Opinion Letters

Letter to the editor

Re: P3 Council Meeting
I attended the Sept. 12th City Council meeting where Council voted to spend “up to $258,200,000” on a wastewater plant upgrade.  That’s not a typing error, that’s $258.2 million.  While Council can now say they held their public hearing, a number of things took place which should be of concern. 
The public were encouraged by Council to attend. Yet the meeting was held in the Council chambers on the 2nd floor of City Hall.  Anyone in a wheelchair or with issues climbing stairs could not attend. This is a sad situation, given that they just held their ‘Accessibility Plan Public Open House And Survey’ meeting at the PCU Centre on Sept. 7th. All seats were filled.  Staff brought out a few chairs for some of the overflow, but some people were left to stand in the hallway beyond the door.  This meeting should have been moved off-site to a larger, accessible room.

This example of their openness to the citizens of Portage set the tone for the rest of the meeting. A number of citizens provided good questions raising concerns about the P3.  Keep in mind that until the agenda was posted on the morning of the meeting, no one had seen the total amount of money that was going to be passed by Council. Council is ‘hoping’ that federal and provincial contributions will reduce their share of the expense, but it is still all tax dollars coming from your pockets.
The Mayor said that they were keeping track of the questions, and that Councillor Wall would address these when he made his motion to approve the P3.  However instead of addressing the questions, Councillor Wall read the 14-page document that was posted on the web as part of the Council agenda. The motion gave the City Manager the power to negotiate the Request For Proposals (RFP), to identify possible private companies who wish to bid and to issue an RFP to identify the successful applicant, and sign a P3 Agreement with the successful bidder.  The motion contained 11 points that allows the City Manager to proceed without going back to Council.  There was a lot of information that was never presented for review at the August 8th Committee meeting. This is a project that will lock the City into an agreement with a private company for water treatment operations for the next 30 years, as the P3 contracts the design, building, operation and maintenance of the plant. 

Citizens are being asked to trust Council to make wise decisions on their behalf to the tune of $258,200,000.  This is the same Council that participated in dumping $500,000 into PRED over the past two years (and another $275,000 for 2016) with no audited financial statements, no measurable objectives and no annual report.  This is the Council that says budgets are tight, so they must cut $17,000 from the Library budget.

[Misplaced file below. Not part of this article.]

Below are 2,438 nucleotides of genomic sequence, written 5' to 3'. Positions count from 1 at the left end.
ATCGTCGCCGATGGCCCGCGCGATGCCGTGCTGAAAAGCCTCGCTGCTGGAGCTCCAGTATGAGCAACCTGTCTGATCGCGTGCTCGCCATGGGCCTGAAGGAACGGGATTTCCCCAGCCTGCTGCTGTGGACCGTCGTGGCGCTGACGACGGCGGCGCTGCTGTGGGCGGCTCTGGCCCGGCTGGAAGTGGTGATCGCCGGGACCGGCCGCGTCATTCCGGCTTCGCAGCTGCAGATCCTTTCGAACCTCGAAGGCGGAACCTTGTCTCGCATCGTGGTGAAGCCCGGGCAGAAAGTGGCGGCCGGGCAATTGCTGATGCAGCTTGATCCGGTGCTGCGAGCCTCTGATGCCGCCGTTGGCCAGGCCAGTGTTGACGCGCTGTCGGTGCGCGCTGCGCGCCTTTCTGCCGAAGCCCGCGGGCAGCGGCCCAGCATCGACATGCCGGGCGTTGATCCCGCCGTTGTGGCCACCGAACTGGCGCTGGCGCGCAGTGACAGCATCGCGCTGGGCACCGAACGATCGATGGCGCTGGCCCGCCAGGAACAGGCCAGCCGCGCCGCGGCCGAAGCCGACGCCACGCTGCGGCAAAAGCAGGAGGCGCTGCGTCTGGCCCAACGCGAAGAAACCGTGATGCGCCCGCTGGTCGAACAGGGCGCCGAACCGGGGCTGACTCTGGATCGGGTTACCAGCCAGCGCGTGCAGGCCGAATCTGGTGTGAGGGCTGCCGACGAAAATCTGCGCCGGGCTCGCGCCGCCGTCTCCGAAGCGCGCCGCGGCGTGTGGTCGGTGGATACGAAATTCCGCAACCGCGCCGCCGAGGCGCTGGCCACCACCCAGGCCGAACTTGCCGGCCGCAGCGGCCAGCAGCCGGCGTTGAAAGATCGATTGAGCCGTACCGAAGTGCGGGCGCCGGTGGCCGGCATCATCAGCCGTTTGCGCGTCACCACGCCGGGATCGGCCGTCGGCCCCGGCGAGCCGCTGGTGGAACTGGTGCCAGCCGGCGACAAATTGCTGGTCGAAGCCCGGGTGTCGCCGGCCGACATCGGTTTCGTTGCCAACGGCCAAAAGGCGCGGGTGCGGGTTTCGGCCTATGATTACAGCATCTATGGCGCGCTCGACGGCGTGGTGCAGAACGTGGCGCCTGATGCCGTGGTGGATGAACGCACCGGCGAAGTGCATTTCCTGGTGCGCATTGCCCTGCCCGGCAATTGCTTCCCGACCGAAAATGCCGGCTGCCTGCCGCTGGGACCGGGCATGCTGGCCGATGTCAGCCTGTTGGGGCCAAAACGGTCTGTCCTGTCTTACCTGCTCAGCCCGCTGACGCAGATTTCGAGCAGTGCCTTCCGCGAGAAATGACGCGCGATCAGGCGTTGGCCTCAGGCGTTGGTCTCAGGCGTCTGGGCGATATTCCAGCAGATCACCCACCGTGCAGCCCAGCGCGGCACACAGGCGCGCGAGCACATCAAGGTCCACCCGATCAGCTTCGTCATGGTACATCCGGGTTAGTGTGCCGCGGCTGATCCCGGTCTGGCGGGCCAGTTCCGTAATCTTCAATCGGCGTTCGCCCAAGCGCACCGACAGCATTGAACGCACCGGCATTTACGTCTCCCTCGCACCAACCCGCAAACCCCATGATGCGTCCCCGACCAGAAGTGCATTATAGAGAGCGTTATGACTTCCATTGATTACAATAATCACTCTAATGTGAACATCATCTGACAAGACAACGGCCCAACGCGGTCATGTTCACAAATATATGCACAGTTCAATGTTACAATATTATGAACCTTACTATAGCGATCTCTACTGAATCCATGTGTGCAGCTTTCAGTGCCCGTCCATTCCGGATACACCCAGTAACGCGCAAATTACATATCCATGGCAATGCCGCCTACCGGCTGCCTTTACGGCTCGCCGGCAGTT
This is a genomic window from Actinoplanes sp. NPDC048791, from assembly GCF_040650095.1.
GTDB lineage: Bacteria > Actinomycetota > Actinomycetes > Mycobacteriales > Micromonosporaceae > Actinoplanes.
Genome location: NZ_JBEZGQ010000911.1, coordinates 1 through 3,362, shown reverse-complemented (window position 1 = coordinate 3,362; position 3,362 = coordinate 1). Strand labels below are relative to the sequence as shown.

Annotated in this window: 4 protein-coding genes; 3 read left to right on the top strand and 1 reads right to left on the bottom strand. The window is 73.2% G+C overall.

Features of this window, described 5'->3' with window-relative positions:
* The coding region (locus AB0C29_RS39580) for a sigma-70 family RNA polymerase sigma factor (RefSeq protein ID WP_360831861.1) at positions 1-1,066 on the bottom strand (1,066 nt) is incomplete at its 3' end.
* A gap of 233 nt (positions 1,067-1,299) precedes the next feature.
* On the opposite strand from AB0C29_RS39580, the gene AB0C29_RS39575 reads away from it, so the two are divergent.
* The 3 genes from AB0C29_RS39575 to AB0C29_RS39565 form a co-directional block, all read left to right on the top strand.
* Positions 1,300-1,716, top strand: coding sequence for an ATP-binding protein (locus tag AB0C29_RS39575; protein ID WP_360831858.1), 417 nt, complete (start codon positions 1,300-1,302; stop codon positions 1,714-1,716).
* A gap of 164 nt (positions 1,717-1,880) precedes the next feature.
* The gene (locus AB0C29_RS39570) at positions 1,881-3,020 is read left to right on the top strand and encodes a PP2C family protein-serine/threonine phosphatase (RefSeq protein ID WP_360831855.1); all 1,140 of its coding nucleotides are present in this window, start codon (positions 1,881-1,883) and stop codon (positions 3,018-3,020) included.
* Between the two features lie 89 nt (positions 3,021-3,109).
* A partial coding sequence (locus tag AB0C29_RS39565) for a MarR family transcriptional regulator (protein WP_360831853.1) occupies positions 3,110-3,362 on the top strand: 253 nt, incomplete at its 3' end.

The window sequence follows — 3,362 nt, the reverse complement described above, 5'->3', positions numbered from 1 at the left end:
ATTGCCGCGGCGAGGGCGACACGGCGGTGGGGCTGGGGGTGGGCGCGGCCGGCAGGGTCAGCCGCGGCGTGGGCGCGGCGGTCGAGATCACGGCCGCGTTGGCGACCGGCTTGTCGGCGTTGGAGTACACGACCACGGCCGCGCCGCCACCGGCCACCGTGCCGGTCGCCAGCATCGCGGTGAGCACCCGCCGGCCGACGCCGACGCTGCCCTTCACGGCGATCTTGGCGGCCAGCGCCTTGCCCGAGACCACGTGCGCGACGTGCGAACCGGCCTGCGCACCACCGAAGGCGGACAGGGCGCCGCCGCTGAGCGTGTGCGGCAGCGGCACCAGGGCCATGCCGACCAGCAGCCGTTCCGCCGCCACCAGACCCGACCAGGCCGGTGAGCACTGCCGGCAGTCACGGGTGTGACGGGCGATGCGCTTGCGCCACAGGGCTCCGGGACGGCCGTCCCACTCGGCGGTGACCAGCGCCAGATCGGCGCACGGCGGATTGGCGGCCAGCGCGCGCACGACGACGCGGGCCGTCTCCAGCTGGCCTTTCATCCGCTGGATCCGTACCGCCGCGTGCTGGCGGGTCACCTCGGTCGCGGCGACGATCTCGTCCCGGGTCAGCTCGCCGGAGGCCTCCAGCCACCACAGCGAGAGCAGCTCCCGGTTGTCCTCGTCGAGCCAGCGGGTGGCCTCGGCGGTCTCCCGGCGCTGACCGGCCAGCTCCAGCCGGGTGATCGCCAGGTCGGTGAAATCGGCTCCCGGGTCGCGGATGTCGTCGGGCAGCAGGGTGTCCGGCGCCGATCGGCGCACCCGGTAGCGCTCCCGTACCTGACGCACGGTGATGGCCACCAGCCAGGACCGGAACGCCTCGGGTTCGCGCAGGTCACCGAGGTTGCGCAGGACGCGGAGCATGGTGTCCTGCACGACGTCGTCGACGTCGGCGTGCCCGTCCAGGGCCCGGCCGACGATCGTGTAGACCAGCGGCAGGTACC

Citizens came forward and asked Council to please move more cautiously and answer the concerns.  Council did let everyone speak at the hearing but did not provide answers.  Then Councillors took a unanimous vote without any discussion to proceed with the P3.  This is how City Council demonstrates they are listening to the community.  Council never provided citizens with an estimate of what this will mean on your taxes and utility bills next year and for the next 30 years.  If they can commit to spending this amount of money, they should be able to advise what you as a citizen will pay.
Councillor Draycott, with support from the Mayor, spoke about how people had been disrespectful to her when expressing their opinion of the ‘bulb-outs’ on the Crescent.  This is the same Mayor and Councillors that had no issue with PRED’s Executive Director Barill essentially calling me a liar in the media.  Respect needs to run both ways.

At the end of the meeting, Councillor Driedger chastised a citizen for asking questions in question period that she didn’t think needed to be answered publicly.  She told him that if he sent her an email, she would happily reply.  She said she never would have voted to allow question period if she had known the types of questions that would be asked.  This is the same Councillor Driedger that accidentally copied me on an email to other PRED Councillors saying “this is getting old and ignoring her (questions) no longer seems to be an option” when I persisted with wanting answers about PRED’s operating practices.   Ignoring questions is harder to do when Councillors are asked in front of the media and public.
Why are City and RM Councils so reluctant to have citizens ask questions to try to understand how they operate and spend our tax dollars? 
-Luanne Anderson

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